She emphasized the need for legislators to involve school administrators and organizations such as CLASS Pasco in the drafting of education policies and funding.
She also asked the state to give local districts more freedom in spending decisions.
“We need autonomy over those (state) funds that you all so generously provide to us, and we ask that you consult with us — let us talk you through the implications of policies that you are considering, and tap our expertise,” Rabon-Noyce said.
Other topics included criminal justice, health care, small businesses, nonprofits, environmental and municipal infrastructure.
There was even talk about how the Sunshine State can better position itself to attract more film and television productions.
Tampa-based actor Ray Watters spoke on behalf of Film Florida, a statewide not-for-profit entertainment association.
The longtime professional actor underscored the potential economic windfall if Florida was able to attract more film and production companies.
“It’s really, really disheartening for me to know that Florida is the only state in the southeast, and one of 16 states throughout the U.S., without a program to compete for film and television projects, which puts us at a major competitive disadvantage,” he said.
Watters claimed that Florida has lost out on close to 100 major film and television projects that would’ve equated to over $1.5 billion spent statewide, 125,000 cast and crew jobs, and 250,000 hotel room nights.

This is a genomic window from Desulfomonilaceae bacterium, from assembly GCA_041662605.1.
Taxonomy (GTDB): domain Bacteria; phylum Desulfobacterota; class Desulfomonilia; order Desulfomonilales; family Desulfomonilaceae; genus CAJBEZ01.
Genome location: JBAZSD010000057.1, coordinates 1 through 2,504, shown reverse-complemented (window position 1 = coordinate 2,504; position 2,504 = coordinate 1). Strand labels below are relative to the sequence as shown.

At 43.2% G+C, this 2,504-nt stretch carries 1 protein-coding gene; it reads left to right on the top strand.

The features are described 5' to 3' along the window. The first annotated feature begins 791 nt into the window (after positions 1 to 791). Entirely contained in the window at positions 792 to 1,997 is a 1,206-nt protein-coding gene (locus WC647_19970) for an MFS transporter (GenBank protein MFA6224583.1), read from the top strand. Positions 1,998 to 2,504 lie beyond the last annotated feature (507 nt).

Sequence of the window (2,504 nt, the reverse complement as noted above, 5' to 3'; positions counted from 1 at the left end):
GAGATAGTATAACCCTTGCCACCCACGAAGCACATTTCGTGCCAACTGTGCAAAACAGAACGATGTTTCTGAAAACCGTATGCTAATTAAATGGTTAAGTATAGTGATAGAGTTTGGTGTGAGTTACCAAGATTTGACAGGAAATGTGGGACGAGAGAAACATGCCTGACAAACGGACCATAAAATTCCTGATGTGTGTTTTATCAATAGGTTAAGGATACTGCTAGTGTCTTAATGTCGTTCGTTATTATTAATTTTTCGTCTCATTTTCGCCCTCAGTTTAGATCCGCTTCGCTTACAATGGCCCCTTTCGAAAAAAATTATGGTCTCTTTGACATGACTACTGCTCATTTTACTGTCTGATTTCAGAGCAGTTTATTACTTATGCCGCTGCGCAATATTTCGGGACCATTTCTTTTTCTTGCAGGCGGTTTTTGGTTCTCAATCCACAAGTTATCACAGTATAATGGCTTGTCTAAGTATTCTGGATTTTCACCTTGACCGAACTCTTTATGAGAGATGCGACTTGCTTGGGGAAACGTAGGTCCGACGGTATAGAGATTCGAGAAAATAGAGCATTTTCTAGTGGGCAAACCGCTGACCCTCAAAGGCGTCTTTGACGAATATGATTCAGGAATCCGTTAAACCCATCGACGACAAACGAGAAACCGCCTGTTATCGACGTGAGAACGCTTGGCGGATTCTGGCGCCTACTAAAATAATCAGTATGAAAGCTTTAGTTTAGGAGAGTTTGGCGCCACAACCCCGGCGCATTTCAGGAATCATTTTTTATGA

A handful of passionate speakers called upon the legislative delegation to institute a statewide anti-tethering law.
Lutz resident Betsy Coville, a veterinarian for over three decades, said anti-tethering legislation promotes public safety and gives law enforcement additional tools to impede dog fighting.
Dog fighting, Coville added, is linked to illegal drugs and money laundering.
She also described the inhumane treatment endured by dogs who are tethered to a stationary object outdoors for lengthy periods.
“A dog on a chain has a very small, lonely world. They eat, sleep and live in the filth where they urinate and defecate,” Coville said.
“They’re at the mercy of rain, cold, heat, and sitting targets for biting insects and predators, both human and animal. They are not a part of a loving family, and rarely have appropriate food, shelter or veterinary care.
“Dogs are social animals and, over time, a lack of companionship and attention leads to fearful, anxious and often aggressive animals.”
Although four hours had been allotted for the legislative delegation meeting, speakers concluded their remarks within two hours.
Each guest speaker had been given three minutes to make their points and requests.
“Believe it or not folks, Pasco County has showed how you do a delegation meeting,” said Burgess the delegation chair, referring to the meeting’s efficiency.
The Florida Legislature kicks off the 2022 regular session on Jan. 11. The fall interim committee meeting schedule began Sept. 20 and runs through early December.
Published September 29, 2021